TechnologyTechnology News‘India achieved it’: ISRO succeeds in landing Reusable Launch Vehicle
TechnologyTechnology News‘India achieved it’: ISRO succeeds in landing Reusable Launch Vehicle
Technology News

‘India achieved it’: ISRO succeeds in landing Reusable Launch Vehicle

The Indian Space Research Organization (ISRO) on Sunday successfully conducted an experiment that it said would propel the country forward in its goal of sending reusable rockets into space.

The space agency conducted the ‘Reusable Launch Vehicle Autonomous Landing Mission (RLV LEX)’ at the Aeronautical Test Range of the Defense Research and Development Organization (DRDO) in Karnataka’s Chitradurga district.

“India achieved it!,” the space agency wrote on Twitter. “ISRO, joined by @DRDO_India @IAF_MCC, successfully conducted the Reusable Launch Vehicle Autonomous Landing Mission (RLV LEX)… ”

According to ISRO, the RLV took off as the underslung load of a Chinook Helicopter of the Indian Air Force and, after reaching an altitude of 4.6 km, was released for carrying out an autonomous landing on a runway.

Such a technique has never been used before, the agency added.

ISRO said the experiment was carried out under the exact conditions of a space re-entry vehicle’s landing such as “high speed, unmanned, precise landing from the same return path”.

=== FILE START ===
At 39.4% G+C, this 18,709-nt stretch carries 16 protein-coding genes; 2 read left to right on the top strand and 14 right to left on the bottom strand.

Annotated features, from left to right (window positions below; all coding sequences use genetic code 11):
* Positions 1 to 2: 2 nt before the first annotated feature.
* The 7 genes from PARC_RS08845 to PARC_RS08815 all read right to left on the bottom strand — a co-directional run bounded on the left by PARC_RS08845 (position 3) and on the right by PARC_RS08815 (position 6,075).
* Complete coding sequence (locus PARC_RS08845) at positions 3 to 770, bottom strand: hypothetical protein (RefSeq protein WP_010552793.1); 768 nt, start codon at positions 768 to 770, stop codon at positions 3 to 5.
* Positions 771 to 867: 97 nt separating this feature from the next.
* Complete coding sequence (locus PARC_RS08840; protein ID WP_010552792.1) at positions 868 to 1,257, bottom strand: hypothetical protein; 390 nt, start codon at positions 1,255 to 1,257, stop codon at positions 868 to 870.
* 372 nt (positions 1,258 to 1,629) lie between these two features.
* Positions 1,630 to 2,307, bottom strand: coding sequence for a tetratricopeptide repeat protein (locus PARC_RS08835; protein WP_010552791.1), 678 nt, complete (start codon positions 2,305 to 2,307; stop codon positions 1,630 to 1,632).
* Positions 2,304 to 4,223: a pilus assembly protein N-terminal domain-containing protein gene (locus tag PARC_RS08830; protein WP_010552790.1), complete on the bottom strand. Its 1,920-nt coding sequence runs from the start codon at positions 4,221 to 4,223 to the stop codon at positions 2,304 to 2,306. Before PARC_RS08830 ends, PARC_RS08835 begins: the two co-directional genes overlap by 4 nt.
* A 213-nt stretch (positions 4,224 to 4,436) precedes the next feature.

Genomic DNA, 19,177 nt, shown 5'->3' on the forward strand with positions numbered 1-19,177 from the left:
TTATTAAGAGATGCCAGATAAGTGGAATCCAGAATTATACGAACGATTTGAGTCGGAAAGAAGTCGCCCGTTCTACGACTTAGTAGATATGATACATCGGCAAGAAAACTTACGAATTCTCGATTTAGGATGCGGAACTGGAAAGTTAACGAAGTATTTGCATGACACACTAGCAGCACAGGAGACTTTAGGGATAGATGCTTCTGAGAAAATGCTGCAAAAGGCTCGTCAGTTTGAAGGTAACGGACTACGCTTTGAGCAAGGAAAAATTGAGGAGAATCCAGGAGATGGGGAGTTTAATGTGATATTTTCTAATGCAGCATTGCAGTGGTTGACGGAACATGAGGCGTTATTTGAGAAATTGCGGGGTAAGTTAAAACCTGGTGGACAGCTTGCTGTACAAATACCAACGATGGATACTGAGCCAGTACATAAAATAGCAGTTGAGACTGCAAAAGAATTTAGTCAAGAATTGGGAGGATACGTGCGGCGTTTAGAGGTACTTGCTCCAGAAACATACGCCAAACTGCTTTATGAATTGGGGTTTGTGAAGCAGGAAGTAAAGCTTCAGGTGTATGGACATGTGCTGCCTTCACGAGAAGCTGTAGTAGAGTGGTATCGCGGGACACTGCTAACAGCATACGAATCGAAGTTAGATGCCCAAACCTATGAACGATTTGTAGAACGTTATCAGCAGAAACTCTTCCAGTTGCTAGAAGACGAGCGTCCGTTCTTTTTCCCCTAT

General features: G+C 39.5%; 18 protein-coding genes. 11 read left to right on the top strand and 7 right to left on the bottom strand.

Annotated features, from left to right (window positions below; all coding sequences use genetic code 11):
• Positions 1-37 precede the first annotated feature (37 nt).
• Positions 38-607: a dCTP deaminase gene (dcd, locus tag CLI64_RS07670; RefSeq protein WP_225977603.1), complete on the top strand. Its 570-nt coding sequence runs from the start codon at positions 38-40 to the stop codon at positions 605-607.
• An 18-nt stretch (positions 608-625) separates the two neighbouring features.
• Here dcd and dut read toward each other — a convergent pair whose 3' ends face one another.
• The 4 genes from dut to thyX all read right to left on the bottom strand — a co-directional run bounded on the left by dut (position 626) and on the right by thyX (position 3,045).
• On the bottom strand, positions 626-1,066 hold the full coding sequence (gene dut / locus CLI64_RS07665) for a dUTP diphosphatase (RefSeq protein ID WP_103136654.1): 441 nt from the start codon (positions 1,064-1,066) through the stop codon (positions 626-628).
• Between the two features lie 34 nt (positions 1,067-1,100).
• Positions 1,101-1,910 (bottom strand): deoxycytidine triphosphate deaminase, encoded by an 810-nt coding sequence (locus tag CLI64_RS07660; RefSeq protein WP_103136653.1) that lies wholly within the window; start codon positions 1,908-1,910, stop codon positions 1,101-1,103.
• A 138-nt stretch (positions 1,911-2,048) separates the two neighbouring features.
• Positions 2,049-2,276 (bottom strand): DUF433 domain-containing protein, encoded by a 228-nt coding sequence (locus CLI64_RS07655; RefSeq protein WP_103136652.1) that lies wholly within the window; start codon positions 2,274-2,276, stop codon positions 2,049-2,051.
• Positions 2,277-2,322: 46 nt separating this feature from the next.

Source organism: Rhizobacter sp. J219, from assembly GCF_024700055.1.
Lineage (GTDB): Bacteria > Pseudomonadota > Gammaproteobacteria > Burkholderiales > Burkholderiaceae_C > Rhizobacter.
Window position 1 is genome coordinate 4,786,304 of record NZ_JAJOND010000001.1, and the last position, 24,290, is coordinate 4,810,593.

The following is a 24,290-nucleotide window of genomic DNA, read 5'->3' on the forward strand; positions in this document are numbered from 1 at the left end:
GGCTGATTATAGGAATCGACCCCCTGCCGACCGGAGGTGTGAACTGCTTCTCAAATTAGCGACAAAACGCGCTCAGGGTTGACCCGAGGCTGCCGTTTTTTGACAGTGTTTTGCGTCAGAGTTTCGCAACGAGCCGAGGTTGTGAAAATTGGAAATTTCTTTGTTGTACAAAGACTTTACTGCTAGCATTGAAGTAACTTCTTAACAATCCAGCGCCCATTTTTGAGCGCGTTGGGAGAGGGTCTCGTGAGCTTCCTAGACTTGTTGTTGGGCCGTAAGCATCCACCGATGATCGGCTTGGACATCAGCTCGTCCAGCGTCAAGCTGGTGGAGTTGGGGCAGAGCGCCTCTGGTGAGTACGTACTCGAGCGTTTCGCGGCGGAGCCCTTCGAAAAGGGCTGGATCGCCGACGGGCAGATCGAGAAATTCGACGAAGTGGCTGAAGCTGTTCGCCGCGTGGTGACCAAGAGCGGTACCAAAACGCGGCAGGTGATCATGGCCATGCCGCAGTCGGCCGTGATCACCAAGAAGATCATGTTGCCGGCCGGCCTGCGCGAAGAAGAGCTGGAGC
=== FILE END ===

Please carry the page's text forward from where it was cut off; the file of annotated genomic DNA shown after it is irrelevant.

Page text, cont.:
“(The experiment was conducted) as if the vehicle arrived from space,” he said.

ISRO chairman Dr S Somanath said the success of the experiment has edged India closer to having its own reusable rockets and landing craft for specific mission goals.

“The very first experiment (of the RLV landing experiment program) was successful. I am sure that it is meeting almost all the objectives of the landing experiment defined long back,” he said, adding it was a great opportunity for ISRO to develop an Orbital Landing Experiment.

The RLV is essentially a space plane with a low lift-to-drag ratio, requiring an approach at high glide angles that necessitated a landing at high velocities of 350 kmph. ISRO said the LEX utilized several indigenous systems.

“Localized Navigation systems based on pseudolite systems, instrumentation and sensor systems, etc were developed by ISRO… Adaptation of contemporary technologies developed for RLV LEX makes other operational launch vehicles of ISRO more cost-effective,” according to the space agency.

ISRO first demonstrated the re-entry of its winged vehicle RLV-TD in its HEX Mission in May 2016. During that experiment, the vehicle had landed on a hypothetical runway over the Bay of Bengal as “precise landing” on a runway was an aspect not included in the HEX mission. “The LEX mission achieved the final approach phase that coincided with the re-entry flight path exhibiting an autonomous, high-speed (350 kmph) landing,” ISRO said.

More experiments are in the pipeline to ensure that the RLV succeeds in payload delivery to low earth orbit, as ISRO plans to reduce the cost of the process by 80 per cent. The Return Flight Experiment and other related tests of the RLV are also being planned.

The Indian Space Research Organization (ISRO) Sunday successfully conducted the Reusable Launch Vehicle (RLV) Autonomous Landing Mission (LEX) at the Aeronautical Test Range of the Defense Research and Development Organization (DRDO) in Karnataka’s Chitradurga.